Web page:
taking for granted

You Might Be Taking Your Family for Granted If…

Recently my wife lovingly corrected me. And while I cringed to hear what she had to say, I couldn’t help but agree with her after she had shared her heart because she was completely right. Her concern? That it always seemed that I was “working” on my day off, by prioritizing my long to-do list over her and the kids.

She graciously expressed her desire for my day off to be more about time spent with her and the kids by doing things that mattered to them, more than prioritizing getting my list done. And I’d have to admit, I was guilty as charged. While it was terribly painful to hear what my wife had to say, I’m thankful that she was willing to say it. I had been guilty of taking my family for granted, and I didn’t even know it. Taking for granted your loved ones is easy to do without always realizing we’re doing it, by mixing up priorities, and focusing on things that really aren’t what matters most. You might be taking your family for granted, if…

1. Other less important things get more of your time than they do.

When friends, sports, or hobbies start consuming more of your free time than your family gets, those you love are sure to notice.

2. You find yourself regularly enjoying time alone more than time with your family.

This might include hiding in your room on the computer, or out in the garage doing your own thing, or being with your family in person, but not truly being present.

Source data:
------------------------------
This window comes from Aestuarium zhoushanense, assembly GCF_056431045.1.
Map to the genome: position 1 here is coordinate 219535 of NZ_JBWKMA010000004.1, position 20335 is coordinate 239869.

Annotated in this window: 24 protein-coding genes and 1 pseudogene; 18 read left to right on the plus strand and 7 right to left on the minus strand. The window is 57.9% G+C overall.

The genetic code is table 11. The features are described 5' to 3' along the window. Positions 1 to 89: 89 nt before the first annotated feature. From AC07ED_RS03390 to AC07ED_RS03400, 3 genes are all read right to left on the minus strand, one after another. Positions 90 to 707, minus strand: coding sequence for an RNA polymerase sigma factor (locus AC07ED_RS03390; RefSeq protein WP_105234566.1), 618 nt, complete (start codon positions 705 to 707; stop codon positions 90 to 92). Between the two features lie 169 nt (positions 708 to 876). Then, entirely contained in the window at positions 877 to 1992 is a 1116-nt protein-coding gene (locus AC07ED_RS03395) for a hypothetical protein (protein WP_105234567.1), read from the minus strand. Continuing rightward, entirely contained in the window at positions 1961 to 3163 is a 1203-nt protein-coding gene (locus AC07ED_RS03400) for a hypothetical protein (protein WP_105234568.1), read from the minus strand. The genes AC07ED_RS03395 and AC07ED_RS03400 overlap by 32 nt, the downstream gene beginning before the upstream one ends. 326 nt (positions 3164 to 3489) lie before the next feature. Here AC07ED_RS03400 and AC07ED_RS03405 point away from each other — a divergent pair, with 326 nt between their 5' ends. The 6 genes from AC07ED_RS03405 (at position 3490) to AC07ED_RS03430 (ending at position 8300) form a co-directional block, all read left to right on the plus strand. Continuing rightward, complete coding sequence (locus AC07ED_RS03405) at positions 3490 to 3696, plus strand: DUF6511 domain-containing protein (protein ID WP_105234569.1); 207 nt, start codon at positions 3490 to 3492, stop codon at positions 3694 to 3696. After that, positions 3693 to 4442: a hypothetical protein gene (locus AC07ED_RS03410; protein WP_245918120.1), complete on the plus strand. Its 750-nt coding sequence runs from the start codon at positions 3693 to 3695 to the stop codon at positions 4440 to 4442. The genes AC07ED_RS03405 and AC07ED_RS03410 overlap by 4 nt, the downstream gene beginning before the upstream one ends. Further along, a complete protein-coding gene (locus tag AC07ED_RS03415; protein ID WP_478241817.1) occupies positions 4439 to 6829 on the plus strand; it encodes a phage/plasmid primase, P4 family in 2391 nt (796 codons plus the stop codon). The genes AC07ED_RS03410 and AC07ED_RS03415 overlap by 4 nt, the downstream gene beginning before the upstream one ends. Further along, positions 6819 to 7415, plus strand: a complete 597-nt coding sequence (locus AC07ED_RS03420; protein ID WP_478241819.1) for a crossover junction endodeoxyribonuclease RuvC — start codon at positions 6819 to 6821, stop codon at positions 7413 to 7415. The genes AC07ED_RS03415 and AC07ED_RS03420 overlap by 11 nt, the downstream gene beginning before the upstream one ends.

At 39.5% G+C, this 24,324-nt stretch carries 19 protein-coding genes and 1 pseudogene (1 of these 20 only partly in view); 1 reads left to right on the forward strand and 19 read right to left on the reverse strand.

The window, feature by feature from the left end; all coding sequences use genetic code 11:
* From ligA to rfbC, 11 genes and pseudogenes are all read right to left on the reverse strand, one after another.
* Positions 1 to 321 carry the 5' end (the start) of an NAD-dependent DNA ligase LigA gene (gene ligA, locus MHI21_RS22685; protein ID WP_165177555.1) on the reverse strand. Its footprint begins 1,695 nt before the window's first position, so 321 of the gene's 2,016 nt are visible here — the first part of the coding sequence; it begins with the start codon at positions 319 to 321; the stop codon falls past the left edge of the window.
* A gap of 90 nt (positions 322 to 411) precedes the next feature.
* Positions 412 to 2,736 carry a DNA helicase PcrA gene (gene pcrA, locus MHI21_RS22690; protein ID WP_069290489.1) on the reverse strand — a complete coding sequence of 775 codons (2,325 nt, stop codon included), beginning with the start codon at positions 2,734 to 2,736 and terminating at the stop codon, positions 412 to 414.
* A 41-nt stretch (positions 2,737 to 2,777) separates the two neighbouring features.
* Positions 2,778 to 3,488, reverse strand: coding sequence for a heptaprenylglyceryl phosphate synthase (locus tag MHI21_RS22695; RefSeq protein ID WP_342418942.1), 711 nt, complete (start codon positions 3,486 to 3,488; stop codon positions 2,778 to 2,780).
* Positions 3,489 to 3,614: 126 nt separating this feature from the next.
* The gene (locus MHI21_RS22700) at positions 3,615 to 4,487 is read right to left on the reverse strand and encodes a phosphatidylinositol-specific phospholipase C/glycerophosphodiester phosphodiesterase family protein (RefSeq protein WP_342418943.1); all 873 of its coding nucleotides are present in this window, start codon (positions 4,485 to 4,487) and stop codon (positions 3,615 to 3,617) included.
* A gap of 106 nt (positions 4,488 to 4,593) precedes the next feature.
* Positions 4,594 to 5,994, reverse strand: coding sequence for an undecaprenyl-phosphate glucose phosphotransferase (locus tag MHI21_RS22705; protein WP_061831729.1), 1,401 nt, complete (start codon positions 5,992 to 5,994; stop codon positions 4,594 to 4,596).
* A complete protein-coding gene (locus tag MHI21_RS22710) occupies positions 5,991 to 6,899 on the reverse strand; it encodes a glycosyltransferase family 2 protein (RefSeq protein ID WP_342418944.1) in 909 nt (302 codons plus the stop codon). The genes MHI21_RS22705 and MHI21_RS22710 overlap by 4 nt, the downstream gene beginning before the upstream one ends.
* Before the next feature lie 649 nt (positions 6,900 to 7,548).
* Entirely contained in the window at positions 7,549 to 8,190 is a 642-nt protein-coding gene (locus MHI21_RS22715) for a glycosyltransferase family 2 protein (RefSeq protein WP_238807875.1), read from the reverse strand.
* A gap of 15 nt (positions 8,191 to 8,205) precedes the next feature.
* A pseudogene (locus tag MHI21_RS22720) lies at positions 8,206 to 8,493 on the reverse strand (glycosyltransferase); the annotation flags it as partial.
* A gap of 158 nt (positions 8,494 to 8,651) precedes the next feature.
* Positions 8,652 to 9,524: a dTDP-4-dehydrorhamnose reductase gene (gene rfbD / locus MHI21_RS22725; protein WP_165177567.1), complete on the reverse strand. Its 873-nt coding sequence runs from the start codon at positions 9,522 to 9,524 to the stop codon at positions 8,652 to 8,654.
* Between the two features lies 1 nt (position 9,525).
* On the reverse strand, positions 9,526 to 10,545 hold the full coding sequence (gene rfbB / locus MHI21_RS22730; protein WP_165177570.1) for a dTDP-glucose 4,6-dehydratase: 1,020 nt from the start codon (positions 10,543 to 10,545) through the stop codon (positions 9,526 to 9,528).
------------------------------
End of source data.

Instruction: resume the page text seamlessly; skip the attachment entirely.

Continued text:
3. Your kids repeatedly ask for your time and attention, but your list of excuses keeps getting longer and longer.

You always have a good reason why you can’t play, ride bikes, or watch what they’re doing at the moment. Sometimes, your phone or device gets more of your attention than they do.

4. Your spouse is frustrated at your lack of interest and involvement with the family.

She wants you to invest more time into her and the kids than you do your work or your hobbies, but you still don’t seem to see the problem. She must just be over-reacting again, right?

5. It’s hard to remember the last time you played in the snow with your kids or played ball in the backyard.

If an entire winter or summer has gone by, and you’ve not built a snowman, engaged in a snowball fight, or played some catch in the backyard (if you’re physically able), you might be wasting precious memories that could easily be given, but that you’ll never get back. You might be taking your family for granted if you can pass up easy opportunities to make lasting memories without it bothering you.

6. You’re in the habit of saying no before you even hear them out.

The precious moments we have with our children are fleeting, and we can’t afford to take them for granted.

Our family wants and needs to be heard. When we listen to them and what their words and hearts are telling us, it shows that we care about their thoughts and their feelings. Rather than just saying “no” because it’s the easiest thing to do, let’s be sure to hear them out, and give them what they deserve – an evaluated and intentional response.

The precious moments we have with our children are fleeting, and we can’t afford to take them for granted.

Huddle up with your kids and ask, “How do you make someone feel special?”


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